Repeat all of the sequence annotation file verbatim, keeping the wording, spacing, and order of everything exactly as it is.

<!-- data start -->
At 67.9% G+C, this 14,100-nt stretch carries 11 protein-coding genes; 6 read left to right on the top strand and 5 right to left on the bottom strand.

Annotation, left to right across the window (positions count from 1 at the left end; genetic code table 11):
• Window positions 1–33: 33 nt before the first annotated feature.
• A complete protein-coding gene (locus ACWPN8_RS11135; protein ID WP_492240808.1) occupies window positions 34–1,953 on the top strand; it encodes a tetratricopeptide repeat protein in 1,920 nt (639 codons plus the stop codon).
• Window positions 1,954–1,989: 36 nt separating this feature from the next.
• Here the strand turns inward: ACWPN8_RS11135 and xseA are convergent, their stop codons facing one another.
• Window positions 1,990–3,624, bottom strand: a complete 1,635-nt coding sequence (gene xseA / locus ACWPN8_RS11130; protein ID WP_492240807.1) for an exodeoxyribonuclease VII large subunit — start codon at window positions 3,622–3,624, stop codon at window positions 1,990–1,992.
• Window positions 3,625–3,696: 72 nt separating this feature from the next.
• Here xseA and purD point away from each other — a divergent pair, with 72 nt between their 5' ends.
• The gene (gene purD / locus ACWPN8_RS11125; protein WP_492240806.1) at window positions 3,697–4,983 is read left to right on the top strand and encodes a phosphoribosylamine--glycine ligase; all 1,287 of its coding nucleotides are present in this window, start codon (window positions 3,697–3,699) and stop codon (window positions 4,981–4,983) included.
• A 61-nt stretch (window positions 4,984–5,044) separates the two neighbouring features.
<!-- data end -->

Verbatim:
At 67.9% G+C, this 14,100-nt stretch carries 11 protein-coding genes; 6 read left to right on the top strand and 5 right to left on the bottom strand.

Annotation, left to right across the window (positions count from 1 at the left end; genetic code table 11):
• Window positions 1–33: 33 nt before the first annotated feature.
• A complete protein-coding gene (locus ACWPN8_RS11135; protein ID WP_492240808.1) occupies window positions 34–1,953 on the top strand; it encodes a tetratricopeptide repeat protein in 1,920 nt (639 codons plus the stop codon).
• Window positions 1,954–1,989: 36 nt separating this feature from the next.
• Here the strand turns inward: ACWPN8_RS11135 and xseA are convergent, their stop codons facing one another.
• Window positions 1,990–3,624, bottom strand: a complete 1,635-nt coding sequence (gene xseA / locus ACWPN8_RS11130; protein ID WP_492240807.1) for an exodeoxyribonuclease VII large subunit — start codon at window positions 3,622–3,624, stop codon at window positions 1,990–1,992.
• Window positions 3,625–3,696: 72 nt separating this feature from the next.
• Here xseA and purD point away from each other — a divergent pair, with 72 nt between their 5' ends.
• The gene (gene purD / locus ACWPN8_RS11125; protein WP_492240806.1) at window positions 3,697–4,983 is read left to right on the top strand and encodes a phosphoribosylamine--glycine ligase; all 1,287 of its coding nucleotides are present in this window, start codon (window positions 3,697–3,699) and stop codon (window positions 4,981–4,983) included.
• A 61-nt stretch (window positions 4,984–5,044) separates the two neighbouring features.